You know how I was talking about things I like in romances and I forgot about love-hate relationships. This book has the BEST love-hate relationship. I was so into it from the moment Johanna met Rafi. So much banter! So much hatred! So much tension!
What Left Me Wanting More:
The ending! I can't wait for the next book!
The Final Verdict:
The Storyspinner is a must-read fantasy debut. You’ll be dying for the next book.
Once again, I picked up a book for the cover. All that drew me to this book was the word “story” in the title and the fact that it looks like it might be about a lady Robin Hood. Spoiler: it is not about a lady Robin Hood. However, despite that, I’m glad that I cheated a bit and read The Storyspinner, because I really liked it. The Storyspinner starts off a new fantasy series with a cool setting, delightful cast of characters, and some truly awesome magic.
In the first pages, I was enraptured by the concept of storyspinning. It’s storytelling, only more vibrant, adding in the use of illustrations drawn in dust thrown into the air. How do they manage to draw pictures in floating dust? I can’t tell you, but come on it’s a fantasy and that’s so cool. Basically, I picture it like this, only drawn vertically and accompanied by words.
The book opens with Johanna’s happy family. They’re all performers. Her father’s best known as an acrobat, her mother for singing, Johanna for storysinging, and her three brothers are heading for careers as acrobats too. Setting the tone for the coming story, the novel opens with pain. A happy family in fantasy basically necessitates death. Womp womp. The Storyspinner starts out as pretty badass fantasy and continues on in that vein. If you like your fantasy dark, get excited.
There are five POV characters in The Storyspinners: Johanna, Jacaré, Rafi, Leão, and Pira. I will warn you that the narrative jumps around a lot. The individual chapters don’t tend to last too long and a number are just two pages. Since the narrative is in third person limited, though, there’s no issue keeping the characters straight. I actually really liked all the different POV characters and found them pretty close to equally interesting, so this worked really well for me. Not only that, but there are a lot of very strong female characters in The Storyspinners, which is something I keep an eye out for in fantasy.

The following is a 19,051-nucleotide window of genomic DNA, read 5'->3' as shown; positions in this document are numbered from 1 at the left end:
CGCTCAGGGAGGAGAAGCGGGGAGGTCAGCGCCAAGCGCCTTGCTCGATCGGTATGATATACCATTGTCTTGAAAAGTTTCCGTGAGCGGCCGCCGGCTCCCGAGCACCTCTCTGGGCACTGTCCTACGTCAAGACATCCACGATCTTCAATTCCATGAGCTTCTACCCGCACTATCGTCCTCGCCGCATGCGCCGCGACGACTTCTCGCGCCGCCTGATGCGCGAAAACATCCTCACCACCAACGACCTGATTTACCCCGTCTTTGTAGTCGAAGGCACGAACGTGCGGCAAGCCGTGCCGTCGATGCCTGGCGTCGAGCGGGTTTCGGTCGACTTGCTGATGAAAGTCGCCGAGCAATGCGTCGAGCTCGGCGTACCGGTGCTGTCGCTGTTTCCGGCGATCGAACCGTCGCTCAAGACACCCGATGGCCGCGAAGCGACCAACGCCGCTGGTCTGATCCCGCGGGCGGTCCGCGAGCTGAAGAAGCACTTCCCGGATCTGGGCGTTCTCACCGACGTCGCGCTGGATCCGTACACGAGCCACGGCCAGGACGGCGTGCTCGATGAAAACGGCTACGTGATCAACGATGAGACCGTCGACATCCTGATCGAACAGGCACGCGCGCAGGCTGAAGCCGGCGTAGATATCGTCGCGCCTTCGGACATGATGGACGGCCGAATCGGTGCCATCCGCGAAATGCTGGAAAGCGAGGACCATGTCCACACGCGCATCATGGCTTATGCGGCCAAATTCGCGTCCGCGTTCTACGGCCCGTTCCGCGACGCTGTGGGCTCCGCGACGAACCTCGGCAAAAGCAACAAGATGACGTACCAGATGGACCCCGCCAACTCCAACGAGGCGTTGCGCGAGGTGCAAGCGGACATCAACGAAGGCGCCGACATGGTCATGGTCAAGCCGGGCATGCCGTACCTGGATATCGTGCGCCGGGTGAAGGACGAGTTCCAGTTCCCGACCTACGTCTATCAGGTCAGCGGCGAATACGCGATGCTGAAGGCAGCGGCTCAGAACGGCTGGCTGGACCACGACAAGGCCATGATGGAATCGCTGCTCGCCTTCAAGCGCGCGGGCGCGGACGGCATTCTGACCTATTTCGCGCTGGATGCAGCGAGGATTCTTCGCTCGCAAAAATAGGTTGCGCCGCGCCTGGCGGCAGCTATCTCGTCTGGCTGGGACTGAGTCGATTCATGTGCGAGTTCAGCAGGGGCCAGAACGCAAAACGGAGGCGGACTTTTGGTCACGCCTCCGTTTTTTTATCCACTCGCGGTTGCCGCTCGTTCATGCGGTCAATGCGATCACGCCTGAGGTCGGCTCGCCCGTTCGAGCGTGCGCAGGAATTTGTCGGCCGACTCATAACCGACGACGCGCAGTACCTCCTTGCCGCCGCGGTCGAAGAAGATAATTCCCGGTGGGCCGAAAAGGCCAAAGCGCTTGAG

The plot follows relatively familiar lines in this first volume. There’s a missing princess, whose identity probably will not surprise you, and an incredibly evil bad guy. There wasn’t too much that really caught me off guard. That said, I think it’s all done well and I was really into the story at all points. I’ll definitely hope for increased complexities in motivations and such as the series continues, but I think The Storyspinners is a great start.
Plus, the ships are off to glorious starts. There are two and I ship them both very hard. You know me. I’m basically sold at this point. One of them is hate to love and the other one is definitely against the will of the two people having serious lustful feelings for one another. There are a couple of great kiss scenes too. I NEED MORE OF THIS.
What Left Me Wanting More:
What I’m really torn on is the world building. I love the concept of the Keepers’ essencia and their elemental powers. I’m pretty much always on board for that. The setting appears to be in some fantasy version of South America; it’s either mostly or entirely set in Brazil. I can’t say for sure, though, because I find some of the world building really confusing. The best example is in the character names. They’re mostly Portuguese, but then there are a handful of English names thrown in, like Johanna’s family. I just don't get the logic of this.
The Final Verdict:
The Storyspinners is a captivating fantasy debut and I can tell you right now that I will be reading book two when it comes out in eight million years. Maybe reading it so early wasn’t such a brilliant idea after all.